remember that institutional investor who bought 2.4 million shares(10 Million), they know this stock was below 1.50 six months ago.
I am betting 90% of my capital on this.
So you are presuming the institutional investor knows - or as some have speculated here that APPY management "has given them a quick look" at the results.
My own understanding is that in a blind trial like this one - APPY management really WOULD NOT know how things are going (unless they get verbal feedback from the participating hospitals - or if someone at those hospitals is noting down outcomes).
In contrast the data unblinding agency - the outside contractor who does the blinded trial data collection (and who will be presenting the results to APPY) - MAY have people inside who know.
Many shady "financial" outfits may have links to people inside - so in THAT case that could be a source of information.
Now that is how things may work - where there is a drug - in which case very few people may have access to how the vials were coded (i.e. whether a "drug" was placebo or real) - sometimes there maybe some weakness in hiding and physicians may "know" from the smell or something (though usually they try to hide that). Secondly if the effect is HUGELY helpful, physicians may know also that "this must be the drug". For drugs (like cancer drugs) which have very mild impact (and proof is usually from very careful statistical analysis) this maybe harder to do.
In the case of APPY, the APPYScore is administered to folks in ER - I am not sure if they are doing a APPYScore-like dummy test as well (so folks at hospital don't know what it is), or if the APPYScore results are collected without revealing the test result.
But I do recall APPY mentioning they kept a "blood bank" of the blood samples - this suggests that APPY maybe collecting the samples - and the APPYScore results maybe tested later - in this way there maybe plenty ability to make outcomes secure. That is, they code the blood samples and only one person knows the matching of codes to patient profile etc.
So my guess is that the data maybe secure - and thus "no leak" (but never know).
The institutions who bought may have taken a risk that if it is successful this could skyrocket.
Plus they may have bought put options to protect themselves.
Looking at the open interest for call and put options - there is a preponderance of call options (i.e. slightly more than put options) - which may suggest that these are shorters who are trying to cover for unlimited risk from upside move.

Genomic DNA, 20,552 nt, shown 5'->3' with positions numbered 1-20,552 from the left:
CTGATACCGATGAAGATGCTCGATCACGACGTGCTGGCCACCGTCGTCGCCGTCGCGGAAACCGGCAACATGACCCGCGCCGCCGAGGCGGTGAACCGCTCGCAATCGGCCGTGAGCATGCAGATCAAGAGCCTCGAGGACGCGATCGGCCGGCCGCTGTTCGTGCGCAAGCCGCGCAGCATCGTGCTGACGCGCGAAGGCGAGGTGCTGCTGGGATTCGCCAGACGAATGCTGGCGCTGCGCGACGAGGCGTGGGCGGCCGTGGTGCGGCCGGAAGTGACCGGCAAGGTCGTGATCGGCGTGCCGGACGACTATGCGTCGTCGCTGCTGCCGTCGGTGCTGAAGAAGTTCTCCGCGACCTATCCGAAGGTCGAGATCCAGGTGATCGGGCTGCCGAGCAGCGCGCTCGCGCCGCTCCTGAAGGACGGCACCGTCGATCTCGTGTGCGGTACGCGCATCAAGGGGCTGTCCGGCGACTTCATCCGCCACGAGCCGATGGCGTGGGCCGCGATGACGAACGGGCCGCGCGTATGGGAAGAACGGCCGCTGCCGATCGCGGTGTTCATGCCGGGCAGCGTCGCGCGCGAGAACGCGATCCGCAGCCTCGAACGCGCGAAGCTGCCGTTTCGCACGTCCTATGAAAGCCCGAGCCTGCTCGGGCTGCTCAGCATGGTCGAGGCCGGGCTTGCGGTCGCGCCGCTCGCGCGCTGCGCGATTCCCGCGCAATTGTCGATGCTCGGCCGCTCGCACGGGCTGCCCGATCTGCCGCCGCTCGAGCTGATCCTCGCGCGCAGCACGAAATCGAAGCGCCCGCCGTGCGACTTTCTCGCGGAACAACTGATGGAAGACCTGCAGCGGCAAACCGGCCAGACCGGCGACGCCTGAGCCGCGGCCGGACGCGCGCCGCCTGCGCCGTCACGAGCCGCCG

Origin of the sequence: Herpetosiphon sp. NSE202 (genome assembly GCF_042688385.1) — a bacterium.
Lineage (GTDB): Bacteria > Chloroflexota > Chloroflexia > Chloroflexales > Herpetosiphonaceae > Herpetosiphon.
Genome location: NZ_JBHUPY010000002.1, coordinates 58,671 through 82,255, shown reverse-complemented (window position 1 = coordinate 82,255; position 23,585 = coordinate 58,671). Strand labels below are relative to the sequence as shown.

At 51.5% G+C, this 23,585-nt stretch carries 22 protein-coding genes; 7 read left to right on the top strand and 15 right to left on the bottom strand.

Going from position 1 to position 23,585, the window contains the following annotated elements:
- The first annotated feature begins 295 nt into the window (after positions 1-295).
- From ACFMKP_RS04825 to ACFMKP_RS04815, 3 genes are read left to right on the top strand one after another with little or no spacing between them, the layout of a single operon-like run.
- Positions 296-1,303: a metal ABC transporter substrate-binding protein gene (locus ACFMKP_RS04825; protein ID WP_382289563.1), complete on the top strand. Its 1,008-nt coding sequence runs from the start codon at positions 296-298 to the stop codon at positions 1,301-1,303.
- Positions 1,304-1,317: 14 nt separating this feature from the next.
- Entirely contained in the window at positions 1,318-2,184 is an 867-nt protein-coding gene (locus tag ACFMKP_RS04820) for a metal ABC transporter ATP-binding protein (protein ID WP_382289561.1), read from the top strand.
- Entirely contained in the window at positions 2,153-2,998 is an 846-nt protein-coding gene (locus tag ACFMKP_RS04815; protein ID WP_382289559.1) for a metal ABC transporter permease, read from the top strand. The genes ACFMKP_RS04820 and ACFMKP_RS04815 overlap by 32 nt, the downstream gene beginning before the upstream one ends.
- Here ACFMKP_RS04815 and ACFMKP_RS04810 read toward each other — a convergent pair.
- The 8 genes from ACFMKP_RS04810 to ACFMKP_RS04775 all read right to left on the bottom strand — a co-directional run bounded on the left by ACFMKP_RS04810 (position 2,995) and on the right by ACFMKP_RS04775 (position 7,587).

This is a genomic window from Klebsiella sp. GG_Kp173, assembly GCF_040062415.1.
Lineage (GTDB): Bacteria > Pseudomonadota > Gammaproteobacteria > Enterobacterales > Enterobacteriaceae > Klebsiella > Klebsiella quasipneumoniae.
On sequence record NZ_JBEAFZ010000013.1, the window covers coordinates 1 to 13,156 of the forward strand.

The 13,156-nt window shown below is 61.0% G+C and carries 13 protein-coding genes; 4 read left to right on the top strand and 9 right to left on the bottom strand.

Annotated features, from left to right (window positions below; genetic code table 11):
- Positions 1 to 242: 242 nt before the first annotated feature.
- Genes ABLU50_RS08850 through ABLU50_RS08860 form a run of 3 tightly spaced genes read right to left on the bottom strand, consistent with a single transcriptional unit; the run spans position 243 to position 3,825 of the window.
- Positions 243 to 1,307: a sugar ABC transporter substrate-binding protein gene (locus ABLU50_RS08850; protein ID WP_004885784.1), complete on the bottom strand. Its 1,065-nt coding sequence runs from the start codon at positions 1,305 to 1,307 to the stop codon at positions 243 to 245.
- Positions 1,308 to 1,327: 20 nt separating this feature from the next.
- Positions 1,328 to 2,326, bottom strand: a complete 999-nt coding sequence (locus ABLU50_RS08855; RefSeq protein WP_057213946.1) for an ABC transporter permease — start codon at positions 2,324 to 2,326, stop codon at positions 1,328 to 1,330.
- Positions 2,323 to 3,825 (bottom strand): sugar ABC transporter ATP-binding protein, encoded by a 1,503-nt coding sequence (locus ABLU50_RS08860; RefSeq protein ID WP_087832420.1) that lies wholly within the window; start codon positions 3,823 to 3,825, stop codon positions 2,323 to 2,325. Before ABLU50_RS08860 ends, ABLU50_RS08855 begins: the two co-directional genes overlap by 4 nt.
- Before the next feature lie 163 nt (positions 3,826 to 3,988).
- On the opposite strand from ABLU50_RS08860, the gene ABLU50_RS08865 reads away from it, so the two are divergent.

But put options open interest is less than 3000 or so - meaning would only cover 300,000 shares or so (?).
That wouldn't cover the long position for the recent share sale institutional buyers which is bigger than 300,000 shares.
Does this make sense, or is it totally off base here ?
"But put options open interest is less than 3000 or so - meaning would only cover 300,000 shares or so (?).
That wouldn't cover the long position for the recent share sale institutional buyers which is bigger than 300,000 shares"
True, the latest big investors are not anywhere near covered for all their shares (or for any of the other big investors; insiders or outsiders). I think this is a good sign.
I am intrigued by the massive range of risk being taken. I am feeling quite inadequately invested now!
About being nearly or actually 100% invested. Are you guys only thinking of the upside or are you so wealthy that you don't care if you lose most of your capital? It seems to me that APPY was below $1.50 six months ago so it would not be rediculous for it to drop back if things go wrong with the tests. It is $3.50 as I write.
Would it be more prudent to buy a share + put? The anticipation is for results this month so I suppose a June 18 put would be appropriate. A $5.00 June 18 put costs you $2.25 of which $0.75 is risk premium. Suppose instead of buying 100 shares you were to buy 61 shares and 61 puts (same purchase price as 100 shares).
a) 100 shares, cost $350
if price gets to $10 your profit is $1000-$350 = $650
if price drops to $1.50 your profit is $150-350 = -$200
reward/risk = 3.3, potential capital loss 57%
b) 61 shares + 61 $5 June 18 puts, cost $351
if price gets to $10 your profit is $610-$351 = $259
if price drops to $1.50 your loss is $92+$214-$351 = -$46
reward/risk = 5.6, potential capital loss 13%
Using these assumptions and assuming results are out before June 18th, puts improve you reward to risk and, more importantly, protect much more of your capital.
This stock is going to zero. You guys should be a little more diversified than this. The test has very low sensitivity/specificity. Most good tests are in the HIGH 90s, not 90%/50%. It's pretty much worthless when you can do a quick CT scan. Why would anyone bet on this dog?
Try something with some promise.
85%. Yikes. It looks scary now that I right it down. I have been burned hard more than once. This wouldn't be the last time. But I plan on taking some off the table. We'll see what happens.